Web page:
Fergus’s Story

Eighteen-year-old Fergus McCann, the main character of Bog Child, is trying to make sense of life in an environment of murder and terrorist activity. He is an empathetic and humane person who has long cherished a dream of becoming a doctor. Although he knows his brother Joey is involved in the Troubles, he does not know his family is involved in other ways as well.

Throughout the novel, Fergus “sees” events happening when he is not present. He dreams the story of Mel, the child he finds in the bog. Even when he is not near Joey, Fergus vividly imagines his brother wasting away from hunger. His extreme empathy makes it believable that he is willing to sacrifice himself to prevent more bloodshed at the end of the novel.

Joey McCann, Fergus’s brother, is serving a prison term at Her Majesty’s Prison Maze, also known as Long Kesh, for working with the Provisional IRA. He follows the leader, Bobby Sands, in a hunger strike calling for special treatment for political prisoners. He takes the position that it is worth sacrificing his own life and his family’s happiness to further the political goals of the Provisional IRA.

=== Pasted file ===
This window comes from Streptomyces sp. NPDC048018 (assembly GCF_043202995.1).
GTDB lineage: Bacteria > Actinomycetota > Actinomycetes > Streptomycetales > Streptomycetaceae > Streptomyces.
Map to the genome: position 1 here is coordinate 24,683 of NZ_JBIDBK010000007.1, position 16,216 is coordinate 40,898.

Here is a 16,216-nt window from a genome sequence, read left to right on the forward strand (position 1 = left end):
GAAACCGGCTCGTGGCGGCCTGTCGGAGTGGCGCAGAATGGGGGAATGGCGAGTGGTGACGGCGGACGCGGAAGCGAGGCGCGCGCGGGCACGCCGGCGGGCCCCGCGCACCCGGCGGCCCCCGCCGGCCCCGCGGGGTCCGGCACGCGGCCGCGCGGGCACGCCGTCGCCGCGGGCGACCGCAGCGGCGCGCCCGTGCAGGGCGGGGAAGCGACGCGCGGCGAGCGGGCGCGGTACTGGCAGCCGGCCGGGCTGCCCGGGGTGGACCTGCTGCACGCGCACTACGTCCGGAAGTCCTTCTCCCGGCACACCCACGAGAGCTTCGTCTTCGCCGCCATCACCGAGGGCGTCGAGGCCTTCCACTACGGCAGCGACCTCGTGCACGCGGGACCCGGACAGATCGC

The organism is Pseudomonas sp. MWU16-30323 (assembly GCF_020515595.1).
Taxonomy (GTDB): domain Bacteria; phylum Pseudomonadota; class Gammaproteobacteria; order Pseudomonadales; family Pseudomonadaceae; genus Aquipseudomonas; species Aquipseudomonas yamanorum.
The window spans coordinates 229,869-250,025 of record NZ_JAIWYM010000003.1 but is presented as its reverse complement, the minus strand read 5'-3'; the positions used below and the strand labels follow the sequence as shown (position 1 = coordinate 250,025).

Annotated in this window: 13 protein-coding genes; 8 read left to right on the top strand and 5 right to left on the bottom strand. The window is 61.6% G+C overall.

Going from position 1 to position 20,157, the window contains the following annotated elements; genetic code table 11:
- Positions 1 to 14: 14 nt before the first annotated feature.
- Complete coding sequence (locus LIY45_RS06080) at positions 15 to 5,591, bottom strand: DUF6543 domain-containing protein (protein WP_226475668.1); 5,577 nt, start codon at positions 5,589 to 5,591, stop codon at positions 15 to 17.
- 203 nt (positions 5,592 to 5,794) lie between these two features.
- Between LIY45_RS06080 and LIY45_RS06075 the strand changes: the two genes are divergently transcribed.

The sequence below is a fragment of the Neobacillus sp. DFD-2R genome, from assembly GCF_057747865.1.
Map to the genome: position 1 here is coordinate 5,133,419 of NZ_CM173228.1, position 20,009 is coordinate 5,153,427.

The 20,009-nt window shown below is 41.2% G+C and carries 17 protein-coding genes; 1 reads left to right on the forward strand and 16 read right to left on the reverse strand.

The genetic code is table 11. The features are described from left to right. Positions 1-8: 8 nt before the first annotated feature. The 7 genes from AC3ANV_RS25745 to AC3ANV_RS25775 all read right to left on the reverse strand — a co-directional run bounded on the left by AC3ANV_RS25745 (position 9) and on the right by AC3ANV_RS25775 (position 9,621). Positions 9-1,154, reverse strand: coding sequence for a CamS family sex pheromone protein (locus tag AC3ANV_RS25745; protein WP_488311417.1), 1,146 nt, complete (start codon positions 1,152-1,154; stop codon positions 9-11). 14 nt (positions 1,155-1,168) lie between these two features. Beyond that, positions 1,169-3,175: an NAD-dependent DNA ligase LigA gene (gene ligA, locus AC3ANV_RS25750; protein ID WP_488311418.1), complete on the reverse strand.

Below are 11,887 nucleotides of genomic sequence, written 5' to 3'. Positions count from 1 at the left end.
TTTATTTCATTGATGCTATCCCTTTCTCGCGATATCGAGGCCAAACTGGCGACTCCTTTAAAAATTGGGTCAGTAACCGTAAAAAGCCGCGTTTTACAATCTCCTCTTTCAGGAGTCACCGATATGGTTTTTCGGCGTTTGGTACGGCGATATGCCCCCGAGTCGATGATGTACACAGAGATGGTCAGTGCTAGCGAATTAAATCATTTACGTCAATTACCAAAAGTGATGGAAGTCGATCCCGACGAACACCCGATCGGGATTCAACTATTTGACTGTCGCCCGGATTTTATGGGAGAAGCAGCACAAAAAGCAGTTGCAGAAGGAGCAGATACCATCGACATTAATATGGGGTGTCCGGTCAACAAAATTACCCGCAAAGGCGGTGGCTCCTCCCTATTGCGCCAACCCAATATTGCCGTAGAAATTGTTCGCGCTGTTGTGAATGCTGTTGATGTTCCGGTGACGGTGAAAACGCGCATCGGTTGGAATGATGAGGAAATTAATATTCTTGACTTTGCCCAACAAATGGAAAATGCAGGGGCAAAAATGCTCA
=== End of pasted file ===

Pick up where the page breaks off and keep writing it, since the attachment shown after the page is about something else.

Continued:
Fergus’s parents, whom he calls Mam and Da, are in conflict through much of the novel. Mam, who did not grow up in Northern Ireland, sees little sense in the violence and death of the Troubles. Before Joey joins the hunger strikers, she mocks the strikers, saying they are killing themselves over clothes.

Da believes that the strikers, Joey included, are making a principled stand against a tyrannical leader. Unlike Mam, he does not try to convince Joey to give up his strike. There is some suggestion that this is partly out of deference to his brother Tally, a feared bomb maker for the Provisional IRA. By the end of the novel, Fergus convinces Da to choose Joey’s life over his political convictions. Da allows doctors to drip feed Joey and save his life.

Theresa and Cath McCann, Fergus’s younger sisters, are considered too young to be included in making adult decisions about Joey. However, they are clearly affected by his decision to go on the hunger strike. Cath tries to convince...

(The entire section is 910 words.)